I thought hard about the next step, as I would rather the client had not seen my comments to the employee. I sent the client an email and called her. She was very understanding and agreed with my advice to the employee. Nevertheless, it was an embarrassing moment.

Had a “reply confirmation” box popped up, it would have forced me to be more scrutinizing — and focus on the “from” section of the email and who I now wanted it to go to. Mistakes like this can be costly. I know that apps like ReplyGuard are available for download for a modest fee, but I am urging RIM’s management to make reply confirmation standard equipment on all future Blackberry products.

Technorati Tags: Research In Motion, Blackberry, ReplyGuard, phone, embarrassing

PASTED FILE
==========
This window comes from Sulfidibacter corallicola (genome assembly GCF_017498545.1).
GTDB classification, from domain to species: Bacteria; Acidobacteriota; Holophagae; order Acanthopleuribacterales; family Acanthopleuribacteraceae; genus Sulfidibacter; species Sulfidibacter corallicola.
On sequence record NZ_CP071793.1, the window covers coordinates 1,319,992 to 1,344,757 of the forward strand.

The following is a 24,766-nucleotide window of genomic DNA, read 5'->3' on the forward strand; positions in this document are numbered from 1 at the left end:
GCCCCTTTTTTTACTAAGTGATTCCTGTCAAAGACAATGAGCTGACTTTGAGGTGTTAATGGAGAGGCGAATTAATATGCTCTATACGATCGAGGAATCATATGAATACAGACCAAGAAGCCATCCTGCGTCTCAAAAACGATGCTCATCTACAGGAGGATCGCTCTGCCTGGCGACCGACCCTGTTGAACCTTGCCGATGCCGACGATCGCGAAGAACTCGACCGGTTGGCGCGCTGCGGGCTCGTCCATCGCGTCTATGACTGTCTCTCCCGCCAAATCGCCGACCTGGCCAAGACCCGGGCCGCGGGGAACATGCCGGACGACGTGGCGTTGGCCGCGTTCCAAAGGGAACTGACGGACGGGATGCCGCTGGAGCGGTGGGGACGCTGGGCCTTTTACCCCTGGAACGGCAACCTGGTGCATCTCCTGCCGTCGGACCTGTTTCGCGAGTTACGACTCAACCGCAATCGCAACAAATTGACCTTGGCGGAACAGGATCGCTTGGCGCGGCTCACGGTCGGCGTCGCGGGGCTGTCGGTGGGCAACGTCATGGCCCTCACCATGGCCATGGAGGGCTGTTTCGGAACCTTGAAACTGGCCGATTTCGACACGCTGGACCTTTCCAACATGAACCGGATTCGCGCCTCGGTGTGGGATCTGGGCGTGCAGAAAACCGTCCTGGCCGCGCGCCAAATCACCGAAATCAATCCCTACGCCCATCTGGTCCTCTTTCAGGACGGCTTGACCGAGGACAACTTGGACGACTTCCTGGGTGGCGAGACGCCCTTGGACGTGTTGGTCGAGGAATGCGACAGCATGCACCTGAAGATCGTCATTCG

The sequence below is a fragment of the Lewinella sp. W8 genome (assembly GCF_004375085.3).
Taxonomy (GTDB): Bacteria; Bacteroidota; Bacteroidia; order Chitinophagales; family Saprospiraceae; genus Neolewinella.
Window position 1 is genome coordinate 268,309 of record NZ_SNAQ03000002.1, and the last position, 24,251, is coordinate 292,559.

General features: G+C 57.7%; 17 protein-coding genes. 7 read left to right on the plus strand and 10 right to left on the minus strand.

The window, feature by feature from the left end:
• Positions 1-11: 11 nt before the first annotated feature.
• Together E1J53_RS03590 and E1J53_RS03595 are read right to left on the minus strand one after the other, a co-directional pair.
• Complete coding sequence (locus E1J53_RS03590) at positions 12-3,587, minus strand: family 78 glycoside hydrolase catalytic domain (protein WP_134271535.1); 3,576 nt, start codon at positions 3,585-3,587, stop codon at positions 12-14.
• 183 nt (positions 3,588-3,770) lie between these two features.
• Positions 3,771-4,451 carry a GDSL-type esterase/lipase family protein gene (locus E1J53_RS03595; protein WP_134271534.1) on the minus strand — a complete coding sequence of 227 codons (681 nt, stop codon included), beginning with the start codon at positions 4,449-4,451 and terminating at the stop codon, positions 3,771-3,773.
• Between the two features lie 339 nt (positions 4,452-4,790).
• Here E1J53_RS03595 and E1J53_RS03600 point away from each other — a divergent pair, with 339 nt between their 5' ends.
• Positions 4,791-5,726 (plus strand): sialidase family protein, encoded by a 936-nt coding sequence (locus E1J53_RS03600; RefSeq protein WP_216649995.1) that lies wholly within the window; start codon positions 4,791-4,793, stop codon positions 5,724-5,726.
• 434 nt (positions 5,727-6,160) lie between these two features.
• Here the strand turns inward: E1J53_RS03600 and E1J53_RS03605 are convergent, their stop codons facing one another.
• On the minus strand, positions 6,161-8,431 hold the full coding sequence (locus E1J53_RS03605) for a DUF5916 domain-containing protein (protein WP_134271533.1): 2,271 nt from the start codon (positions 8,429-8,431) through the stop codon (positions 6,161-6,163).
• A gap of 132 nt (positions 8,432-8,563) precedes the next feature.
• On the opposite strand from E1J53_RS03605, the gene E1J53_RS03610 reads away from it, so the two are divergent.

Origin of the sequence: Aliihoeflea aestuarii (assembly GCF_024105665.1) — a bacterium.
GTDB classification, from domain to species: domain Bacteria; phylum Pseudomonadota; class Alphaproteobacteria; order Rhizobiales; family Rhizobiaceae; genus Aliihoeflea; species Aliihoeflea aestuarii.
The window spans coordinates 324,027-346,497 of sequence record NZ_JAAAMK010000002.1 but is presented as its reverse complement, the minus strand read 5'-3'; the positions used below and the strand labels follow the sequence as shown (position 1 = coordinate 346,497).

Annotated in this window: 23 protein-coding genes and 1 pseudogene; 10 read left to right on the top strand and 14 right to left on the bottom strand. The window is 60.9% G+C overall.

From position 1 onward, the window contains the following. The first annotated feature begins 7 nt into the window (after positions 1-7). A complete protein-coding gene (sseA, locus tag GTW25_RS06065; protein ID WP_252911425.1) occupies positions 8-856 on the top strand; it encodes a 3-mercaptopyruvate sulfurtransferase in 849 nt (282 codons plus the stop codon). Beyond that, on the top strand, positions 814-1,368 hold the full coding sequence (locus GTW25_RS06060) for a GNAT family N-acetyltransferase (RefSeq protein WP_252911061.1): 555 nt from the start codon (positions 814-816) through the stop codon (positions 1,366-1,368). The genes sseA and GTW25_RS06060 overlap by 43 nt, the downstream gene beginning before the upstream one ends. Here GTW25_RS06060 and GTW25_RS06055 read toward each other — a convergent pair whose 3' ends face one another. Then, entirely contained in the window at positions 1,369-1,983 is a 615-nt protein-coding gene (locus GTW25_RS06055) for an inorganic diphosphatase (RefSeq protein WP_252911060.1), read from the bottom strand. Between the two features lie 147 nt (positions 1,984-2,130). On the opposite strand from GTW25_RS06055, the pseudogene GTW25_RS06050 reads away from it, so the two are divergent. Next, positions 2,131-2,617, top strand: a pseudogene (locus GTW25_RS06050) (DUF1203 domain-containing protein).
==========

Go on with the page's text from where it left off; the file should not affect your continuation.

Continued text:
Thursday, January 20, 2011

Internet: A Spark for Democracy?

As the Internet has revolutionized communications in business and so many other facets of life, it is also becoming one of the greatest democratizing forces of all time.

The 2004 Orange Revolution in Ukraine and protests in South Korea, Moldova and Iran in 2009 were able to spread further and faster by social media. And, according to The New York Times, the protests which ultimately unhinged the Tunisian dictatorship were aided by a Facebook page called “Tunisians,” which hailed as a hero Mohamed Bouazizi, a 26-year old university graduate who could only find work as a fruit and vegetable vendor and set himself on fire in a city square when the police seized his cart and mistreated him. Quotes also appeared on Twitter.

The “spectacle of crowds surging in the streets” was unique in Arab cultures, and smaller protests have already taken place in other Arab countries. The Times also cited the tweet of a blogger in Bahrain: “It actually happened in my lifetime! An Arab nation woke up and said enough.”

While these developments undoubtedly will serve as a lesson to other dictators, and may encourage them to “shut off” the internet, it is unlikely that the world force of this viral communications channel can be tamed for long.